Trace:

en:confusions

This shows you the differences between two versions of the page.

Both sides previous revision Previous revision | |||

en:confusions [2019/04/14 23:43] David Zelený |
en:confusions [2019/04/14 23:44] (current) David Zelený [Using the first unconstrained axis in constrained ordination to see how much variation can be maximally explained by a single explanatory variable] |
||
---|---|---|---|

Line 130: | Line 130: | ||

Problem: You want to know how much variation you can maximally explain by a single explanatory variable in constrained ordination (RDA, tb-RDA, CCA), and for this, you will check the variation represented by the first unconstrained ordination axis of this constrained ordination (with the environmental variable used as explanatory). | Problem: You want to know how much variation you can maximally explain by a single explanatory variable in constrained ordination (RDA, tb-RDA, CCA), and for this, you will check the variation represented by the first unconstrained ordination axis of this constrained ordination (with the environmental variable used as explanatory). | ||

- | Explanation: If you want to know how much variation you can maximally explain by a single explanatory variable, you follow this logic: the ordination axis of unconstrained ordination (e.g. PCA1) represents the direction of the strongest compositional gradient, and can be (theoretically) considered as a perfect explanatory variable for the dataset from which it was calculated. You can use it as explanatory in the constrained variant of the same ordination method (e.g. RDA) to see how much variation it explains; the same value you get if you simply check the variation represented by this axis in the original unconstrained ordination (the eigenvalue of the axis divided by total inertia/variance, <imgref tbrda-tbpca>, the horizontal axis in the left panel). This, however, does not apply to the first unconstrained ordination axis of the constrained ordination (e.g. the PC1 in RDA, <imgref tbrda-tbpca>, the vertical axis in the right panel), in which some environmental variable (or variables) was used as explanatory. Such axis represents the maximum variance a single explanatory variable can explain in the dataset after the variation of the explanatory variable has been removed. | + | Explanation: If you want to know how much variation you can maximally explain by a single explanatory variable, you follow this logic: the ordination axis of unconstrained ordination (e.g. PCA1) represents the direction of the strongest compositional gradient, and can be (theoretically) considered as a perfect explanatory variable for the dataset from which it was calculated. You can use it as explanatory in the constrained variant of the same ordination method (e.g. RDA) to see how much variation it explains; the same value you get if you simply check the variation represented by this axis in the original unconstrained ordination (the eigenvalue of the axis divided by total inertia/variance, <imgref tbrda-tbpca>, the horizontal axis in the right panel). This, however, does not apply to the first unconstrained ordination axis of the constrained ordination (e.g. the PC1 in RDA, <imgref tbrda-tbpca>, the vertical axis in the left panel), in which some environmental variable (or variables) was used as explanatory. Such axis represents the maximum variance a single explanatory variable can explain in the dataset after the variation of the explanatory variable has been removed. |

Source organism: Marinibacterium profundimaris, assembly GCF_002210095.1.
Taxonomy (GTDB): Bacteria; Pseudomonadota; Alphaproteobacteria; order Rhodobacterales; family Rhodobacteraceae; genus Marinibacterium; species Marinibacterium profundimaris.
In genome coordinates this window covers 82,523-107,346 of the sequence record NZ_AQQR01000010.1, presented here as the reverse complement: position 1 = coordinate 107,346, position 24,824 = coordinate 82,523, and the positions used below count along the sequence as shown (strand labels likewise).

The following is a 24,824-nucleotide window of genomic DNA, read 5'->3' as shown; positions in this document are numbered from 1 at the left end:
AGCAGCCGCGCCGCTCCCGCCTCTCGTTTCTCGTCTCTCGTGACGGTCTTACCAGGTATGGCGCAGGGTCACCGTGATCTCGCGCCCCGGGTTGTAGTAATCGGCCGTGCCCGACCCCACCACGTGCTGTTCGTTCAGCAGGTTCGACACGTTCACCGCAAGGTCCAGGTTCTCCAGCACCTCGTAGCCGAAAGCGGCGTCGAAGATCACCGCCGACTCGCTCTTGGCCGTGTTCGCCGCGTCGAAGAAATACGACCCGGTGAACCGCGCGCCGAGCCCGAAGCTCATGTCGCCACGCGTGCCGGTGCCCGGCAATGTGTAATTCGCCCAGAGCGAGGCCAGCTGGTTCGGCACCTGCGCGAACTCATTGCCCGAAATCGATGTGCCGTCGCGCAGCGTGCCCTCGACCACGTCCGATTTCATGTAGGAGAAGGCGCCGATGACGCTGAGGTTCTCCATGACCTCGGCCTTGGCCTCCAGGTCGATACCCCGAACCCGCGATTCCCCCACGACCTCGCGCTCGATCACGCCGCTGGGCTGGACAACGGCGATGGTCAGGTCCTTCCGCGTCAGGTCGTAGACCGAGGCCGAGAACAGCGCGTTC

<imgcaption tbrda-tbpca|>{{:obrazky:tbrda-vs-tbpca_with_comments.jpg?direct|}}</imgcaption> | <imgcaption tbrda-tbpca|>{{:obrazky:tbrda-vs-tbpca_with_comments.jpg?direct|}}</imgcaption> |

en/confusions.txt · Last modified: 2019/04/14 23:44 by David Zelený